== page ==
3-6 February 2014 | Cape Town, South Africa
Where the World Connects with African Mining™
The annual Investing in African Mining Indaba™ is an annual professional conference dedicated to the capitalisation and development of mining interests in Africa. The annual Mining Indaba is the world’s largest mining investment event and Africa’s largest mining event bringing more than a record number of 7,800 delegates from 110 countries in 2013. The Mining Indaba is recognized as the unparalleled discovery and deal-making investment platform in African mining. The event brings together the senior executives of some of the world’s largest mining companies, fund managers, institutional investors, financiers, analysts, government ministers, and many other critical stakeholders in the African mining value chain. At the annual Mining Indaba you will find the who’s who of African mining and the global mining industry. For 20 years, the Investing in African Mining Indaba, in collaboration with its partners in South Africa and the African continent, have channeled billions of dollars into the African mining value chain.
Rwanda is developing a world-class business climate to attract investors.
Can you provide us with an introduction to the Rwanda Development Board (RDB) and the role that it plays in encouraging economic growth?
VK: The Rwanda Development Board (RDB) was created in 2008 with the aim of fast tracking Rwanda’s economic development by enabling private sector growth. RDB is organized around five economic cluster departments, namely Agriculture, Services, Tourism and Conservation, Information and Communication Technology and Trade and Manufacturing. It also has three cross-cutting departments including Investment Promotion and Implementation, Assets and Business Management and Human Capital and Institutional Development. All of our departments work to promote investments in different clusters and the Investment Promotion Department works to facilitate them in the process.
Mkango Resources plans to spearhead rare earth development in Malawi.
Could you provide us with an overview of Mkango Resources Ltd. (TSX-V: MKA) and your reason for choosing to explore in Malawi rather than in other countries on the African continent?
WD: Mkango Resources Ltd. has been working in Malawi for the past seven years, first in a joint venture capacity, and ultimately as license-holders. Our first license is the Phalombe License in south eastern Malawi, where our flagship project is located, the Songwe Hill Rare Earth Project. Our second license is at Thambani, western Malawi, where we have a team conducting ground radiometric surveys and other exploration work, focusing on a range of commodities: uranium, zircon, rare earths and gold targets. Management evaluated a large number of projects throughout Central Asia and the Middle East, as well as other countries in Africa before deciding to focus on Malawi based on the country’s mineral potential as well as its ease of doing business for an exploration company.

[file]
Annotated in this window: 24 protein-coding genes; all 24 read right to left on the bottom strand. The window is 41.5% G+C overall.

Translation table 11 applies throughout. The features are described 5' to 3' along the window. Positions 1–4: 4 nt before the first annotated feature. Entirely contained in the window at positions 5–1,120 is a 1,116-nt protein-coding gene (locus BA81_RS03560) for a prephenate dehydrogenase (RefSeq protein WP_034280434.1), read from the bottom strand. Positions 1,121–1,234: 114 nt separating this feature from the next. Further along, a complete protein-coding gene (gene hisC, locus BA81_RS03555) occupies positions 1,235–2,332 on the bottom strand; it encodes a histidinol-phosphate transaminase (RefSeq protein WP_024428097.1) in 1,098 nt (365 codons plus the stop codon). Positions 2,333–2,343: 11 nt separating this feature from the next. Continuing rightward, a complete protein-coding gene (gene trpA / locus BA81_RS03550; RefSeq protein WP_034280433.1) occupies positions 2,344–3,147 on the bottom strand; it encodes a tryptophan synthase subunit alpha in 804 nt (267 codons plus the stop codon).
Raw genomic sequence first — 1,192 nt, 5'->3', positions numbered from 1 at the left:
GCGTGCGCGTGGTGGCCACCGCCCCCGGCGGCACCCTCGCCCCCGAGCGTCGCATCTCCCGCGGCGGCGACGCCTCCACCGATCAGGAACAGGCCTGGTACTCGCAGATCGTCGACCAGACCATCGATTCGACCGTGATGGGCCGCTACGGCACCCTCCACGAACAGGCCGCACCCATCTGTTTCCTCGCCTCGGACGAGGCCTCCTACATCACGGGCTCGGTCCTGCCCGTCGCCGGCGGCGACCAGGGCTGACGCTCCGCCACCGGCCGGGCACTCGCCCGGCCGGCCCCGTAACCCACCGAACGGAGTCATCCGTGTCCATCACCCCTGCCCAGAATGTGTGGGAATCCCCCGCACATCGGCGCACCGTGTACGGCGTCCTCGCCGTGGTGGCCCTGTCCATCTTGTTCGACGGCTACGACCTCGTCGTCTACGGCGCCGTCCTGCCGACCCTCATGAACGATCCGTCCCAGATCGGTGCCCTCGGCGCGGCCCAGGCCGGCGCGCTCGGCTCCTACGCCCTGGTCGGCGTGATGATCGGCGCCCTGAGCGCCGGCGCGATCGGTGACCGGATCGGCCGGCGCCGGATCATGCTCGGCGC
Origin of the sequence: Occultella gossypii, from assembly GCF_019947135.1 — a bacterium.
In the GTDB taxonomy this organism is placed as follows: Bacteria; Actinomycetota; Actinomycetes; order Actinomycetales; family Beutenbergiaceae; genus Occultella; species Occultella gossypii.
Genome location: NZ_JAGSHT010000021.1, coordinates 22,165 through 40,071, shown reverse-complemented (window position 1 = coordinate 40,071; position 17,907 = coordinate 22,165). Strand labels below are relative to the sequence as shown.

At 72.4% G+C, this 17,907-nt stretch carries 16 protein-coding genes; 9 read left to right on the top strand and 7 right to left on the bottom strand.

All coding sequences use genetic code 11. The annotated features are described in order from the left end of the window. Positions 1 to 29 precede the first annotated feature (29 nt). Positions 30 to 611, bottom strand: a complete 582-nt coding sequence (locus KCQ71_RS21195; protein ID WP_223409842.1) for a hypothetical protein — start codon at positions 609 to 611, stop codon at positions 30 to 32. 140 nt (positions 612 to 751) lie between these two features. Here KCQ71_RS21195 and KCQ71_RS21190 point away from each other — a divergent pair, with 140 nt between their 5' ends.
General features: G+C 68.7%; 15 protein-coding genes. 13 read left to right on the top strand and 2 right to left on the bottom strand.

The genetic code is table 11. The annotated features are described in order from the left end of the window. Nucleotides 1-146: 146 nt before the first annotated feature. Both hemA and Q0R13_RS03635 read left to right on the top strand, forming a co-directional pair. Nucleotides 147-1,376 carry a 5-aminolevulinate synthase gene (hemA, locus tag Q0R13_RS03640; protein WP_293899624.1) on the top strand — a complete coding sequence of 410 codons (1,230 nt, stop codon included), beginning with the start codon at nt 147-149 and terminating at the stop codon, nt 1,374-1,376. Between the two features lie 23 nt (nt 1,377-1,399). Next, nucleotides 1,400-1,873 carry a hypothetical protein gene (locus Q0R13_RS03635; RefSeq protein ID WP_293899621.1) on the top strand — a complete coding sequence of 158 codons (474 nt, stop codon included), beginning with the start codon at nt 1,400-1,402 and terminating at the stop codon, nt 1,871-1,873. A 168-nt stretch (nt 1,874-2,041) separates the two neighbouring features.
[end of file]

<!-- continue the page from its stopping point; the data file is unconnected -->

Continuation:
Madagascar’s Minister of Mines is confident the mineral industry will develop despite political challenges.
During your tenure as Minister of Mines, what were your key priorities for Madagascar’s mining industry and which main milestones did you achieve?
Madagascar’s geological potential is being held back by political crisis.
ANTANANARIVO, MADAGASCAR – Located off the southeastern coast of Africa in the Indian Ocean the Malagasy Republic, now more commonly known as Madagascar, is the fourth largest island in the world. In June 2012 a project financed by the World Bank through Projet de Gouvernance des Resources Minérales (PGRM), and recent work with the Japanese government, released updated geological data from 1974 on Madagascar’s mineral wealth, indicating a highly diversified mineral base including gemstones, industrial stones, and other minerals including chromite, copper iron ore, bauxite and gold. It is only recently, however, that this geological potential is starting to be properly exploited. This is being kick started by the development of Rio Tinto’s QIT Madagascar Minerals (QMM) (Rio Tinto (80%) and the Malagasy State (20%)) Ilmenite project and the environmentally contentious nickel and cobalt Ambatovy project, owned by a consortium of four shareholders: Sherritt International Corporation; Sumitomo Corporation; Korean Resources Corporation; and SNC-Lavalin Inc.
MAPUTO, Mozambique—In the race between the world’s fastest-growing economies, one would be hard-pressed to find many of the traditional powerhouses from North American, European or Asian markets. In fact, the world’s poorest continent—Africa—dominates the list with twelve of the twenty economies with the highest projected compounded annual growth rate (CAGR) between now and 2017, according to a study completed by the Business Insider. Not surprisingly, many of these countries also have disparagingly low GDPs and standards of living, a fact that makes such stellar growth rates significantly easier to achieve.